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Then and Now, Hillsborough

Posted by: Maria Iliffe
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The Yorkshire suburb that is rich in history and restoration

Originally named after the Earl of Royal Hillsborough, confusingly in Northern Ireland, this Yorkshire suburb is rich in history and stories of restoration. Giving credit to the steel and engineering boom in Sheffield, there was a suburban housing demand which initiated restoration from the flood of 1864. When Dale Dyke Dam burst the towns of Loxley, Don Valleys and Hillsborough were ruined by a wall of water; houses and business were flooded and people were wading through the streets. However, after the re-builds the village set track on a gradual incline of development, leading it to be the thriving spot we know today.


Now standing as Rawson Spring public house: a popular Weatherspoon’s in the centre of Hillsborough, this gorgeous stone building was once known as Hillsborough Baths. Built by architect F.E.P. Edwards, the building remained a swimming bath until 1991 when it was replaced by the Hillsborough Leisure Centre. Like the village itself, the building was repeatedly transformed to reach its current state and prior to being a Wetherspoons, the bath was converted into The Deep End, one of the most popular music venues in Sheffield.


The current-day Hillsborough Library sits proudly within parkland in the north-Sheffield suburb. But the Grade II listed mansion-like building seems a little grandiose for a humble library. The mansion had remained a residential dwelling for 124 years until it was eventually opened to the public as a library in 1906. The surrounding land purchased by the council became Hillsborough Park. Spanning across 20 hectares, the park is one of the village’s most popular attractions, so much so that Tramlines Festival moved here from the city centre in 2018. The move allowed the festival to expand to a capacity of around 30,000, subsequently attracting bigger acts to the stages and more publicity to the area. Likewise, Sheffield Wednesday Football Club bought a second parcel of land at auction. The plot across the river Don from the Hillsborough Park became Hillsborough Stadium, which remains the club’s home today.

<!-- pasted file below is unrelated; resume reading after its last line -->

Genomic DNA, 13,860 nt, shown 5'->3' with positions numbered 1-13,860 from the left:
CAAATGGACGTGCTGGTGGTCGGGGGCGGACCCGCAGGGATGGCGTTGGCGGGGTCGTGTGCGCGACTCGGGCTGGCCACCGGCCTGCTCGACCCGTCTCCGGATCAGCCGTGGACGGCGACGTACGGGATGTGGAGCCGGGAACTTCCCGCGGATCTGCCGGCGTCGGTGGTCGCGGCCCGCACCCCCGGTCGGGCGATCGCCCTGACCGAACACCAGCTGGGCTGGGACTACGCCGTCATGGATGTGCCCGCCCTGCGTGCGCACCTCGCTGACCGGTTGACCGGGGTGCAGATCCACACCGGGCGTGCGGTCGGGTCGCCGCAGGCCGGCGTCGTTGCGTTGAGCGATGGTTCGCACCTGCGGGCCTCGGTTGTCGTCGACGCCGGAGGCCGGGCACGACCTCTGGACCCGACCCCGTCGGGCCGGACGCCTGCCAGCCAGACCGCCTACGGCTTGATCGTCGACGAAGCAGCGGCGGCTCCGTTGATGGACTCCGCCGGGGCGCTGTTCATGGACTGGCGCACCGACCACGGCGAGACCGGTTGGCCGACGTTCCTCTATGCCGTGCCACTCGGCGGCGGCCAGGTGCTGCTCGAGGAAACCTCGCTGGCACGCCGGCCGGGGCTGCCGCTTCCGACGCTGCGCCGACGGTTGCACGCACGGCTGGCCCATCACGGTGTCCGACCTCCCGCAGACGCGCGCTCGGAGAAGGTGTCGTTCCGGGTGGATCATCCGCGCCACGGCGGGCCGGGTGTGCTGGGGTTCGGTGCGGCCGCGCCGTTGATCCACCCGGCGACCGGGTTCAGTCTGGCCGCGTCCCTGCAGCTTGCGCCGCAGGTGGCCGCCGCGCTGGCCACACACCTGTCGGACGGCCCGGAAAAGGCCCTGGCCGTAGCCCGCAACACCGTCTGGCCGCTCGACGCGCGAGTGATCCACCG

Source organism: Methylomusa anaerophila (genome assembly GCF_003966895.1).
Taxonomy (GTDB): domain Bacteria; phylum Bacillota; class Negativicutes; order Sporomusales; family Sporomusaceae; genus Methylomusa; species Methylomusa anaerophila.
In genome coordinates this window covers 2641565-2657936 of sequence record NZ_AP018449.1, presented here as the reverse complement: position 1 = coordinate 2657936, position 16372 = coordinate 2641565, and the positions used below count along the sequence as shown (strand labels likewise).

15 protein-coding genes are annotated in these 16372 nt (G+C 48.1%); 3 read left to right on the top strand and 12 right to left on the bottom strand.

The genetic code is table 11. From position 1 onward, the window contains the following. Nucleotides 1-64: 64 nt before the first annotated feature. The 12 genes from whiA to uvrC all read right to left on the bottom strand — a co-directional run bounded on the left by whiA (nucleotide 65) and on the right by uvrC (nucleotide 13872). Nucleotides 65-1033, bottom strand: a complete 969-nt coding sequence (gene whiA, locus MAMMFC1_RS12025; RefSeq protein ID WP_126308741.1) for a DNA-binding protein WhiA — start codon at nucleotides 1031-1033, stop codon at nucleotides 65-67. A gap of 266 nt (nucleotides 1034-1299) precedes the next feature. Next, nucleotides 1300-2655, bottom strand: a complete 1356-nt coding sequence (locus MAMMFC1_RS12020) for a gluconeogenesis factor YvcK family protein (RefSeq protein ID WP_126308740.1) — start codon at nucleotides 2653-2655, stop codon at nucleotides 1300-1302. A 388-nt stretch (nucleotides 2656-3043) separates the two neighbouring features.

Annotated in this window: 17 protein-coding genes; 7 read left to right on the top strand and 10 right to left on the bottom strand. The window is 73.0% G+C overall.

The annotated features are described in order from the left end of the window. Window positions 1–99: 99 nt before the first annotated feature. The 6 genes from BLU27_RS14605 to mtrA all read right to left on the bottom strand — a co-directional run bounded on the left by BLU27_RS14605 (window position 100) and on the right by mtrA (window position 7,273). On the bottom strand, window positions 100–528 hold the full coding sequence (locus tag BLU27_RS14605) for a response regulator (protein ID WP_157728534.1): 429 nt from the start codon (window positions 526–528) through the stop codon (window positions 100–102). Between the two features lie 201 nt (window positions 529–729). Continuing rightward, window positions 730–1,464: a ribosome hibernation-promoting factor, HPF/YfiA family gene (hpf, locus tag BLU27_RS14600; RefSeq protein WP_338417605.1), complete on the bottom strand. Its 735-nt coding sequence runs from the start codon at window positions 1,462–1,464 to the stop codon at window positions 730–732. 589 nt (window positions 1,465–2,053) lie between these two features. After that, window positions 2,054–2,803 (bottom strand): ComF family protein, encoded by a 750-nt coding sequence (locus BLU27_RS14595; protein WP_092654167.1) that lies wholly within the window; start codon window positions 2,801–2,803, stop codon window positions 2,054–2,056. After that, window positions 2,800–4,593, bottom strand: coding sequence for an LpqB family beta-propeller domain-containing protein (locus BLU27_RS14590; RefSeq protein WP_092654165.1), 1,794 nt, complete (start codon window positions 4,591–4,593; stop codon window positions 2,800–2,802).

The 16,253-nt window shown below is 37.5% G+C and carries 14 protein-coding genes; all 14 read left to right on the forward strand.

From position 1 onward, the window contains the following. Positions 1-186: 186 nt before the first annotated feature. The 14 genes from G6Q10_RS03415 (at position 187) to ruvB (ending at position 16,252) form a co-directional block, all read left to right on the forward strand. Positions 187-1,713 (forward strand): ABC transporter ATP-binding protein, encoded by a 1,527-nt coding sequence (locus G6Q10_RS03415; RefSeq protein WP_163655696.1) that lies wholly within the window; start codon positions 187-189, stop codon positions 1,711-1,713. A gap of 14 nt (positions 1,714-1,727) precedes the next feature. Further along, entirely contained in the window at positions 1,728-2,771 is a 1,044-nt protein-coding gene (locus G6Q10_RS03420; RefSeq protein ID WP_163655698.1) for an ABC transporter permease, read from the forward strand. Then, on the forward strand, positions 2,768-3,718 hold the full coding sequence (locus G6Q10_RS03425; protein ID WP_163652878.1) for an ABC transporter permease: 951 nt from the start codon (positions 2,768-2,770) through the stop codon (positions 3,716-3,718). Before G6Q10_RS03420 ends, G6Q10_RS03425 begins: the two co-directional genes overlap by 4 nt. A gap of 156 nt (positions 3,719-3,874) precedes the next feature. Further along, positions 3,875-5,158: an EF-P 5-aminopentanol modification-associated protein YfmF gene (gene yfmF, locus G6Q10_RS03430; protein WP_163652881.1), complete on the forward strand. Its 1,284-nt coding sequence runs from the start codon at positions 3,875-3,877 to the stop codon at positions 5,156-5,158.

Originally opening in 1877 the trams were initially moved by horse and cart, but the electric tram was introduced in 1903, proving a big a big boost to the development of the suburb. Hillsborough interchange is now nothing alike to the old tramlines, with numerous routes and rails taking residents and commuters around at speeds unimaginable when they were first created. However, they are still considered a primary cause for the development and improvements of Hillsborough, making it the thriving suburb we know and love.


The roots of Hillsborough will always be drenched in history and those affected by the tragedies will never be forgotten, however the city is not what it used to be… it’s much better! Residents are excited by the prospects of more independent shops and unique businesses. The village was lacking modern attractions but now a host of new cafes and restaurants have opened up, visitors and villagers alike are enjoying Orange Bird and Polish eatery, Molly’s Café and Deli and Pangolin.

In addition to the new businesses, Age UK Sheffield will open their new café in 2022, though the restoration of the derelict Old Coach House building. Costing £1 in renovations, the building located next to Hillsborough Library, will become a dementia friendly café for the elderly.


The village retail centre has also changed a lot, with the building of the Hillsborough Exchange and the revitalisation of the 19th-century barracks as a shopping area. However, it’s still proud to provide residents and commuters with everything they need, standing as the main shopping centre in the suburbs and adding to the growing list of what Hillsborough has to offer.




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Westside Magazine:

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Northside Magazine:

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Southside Magazine:

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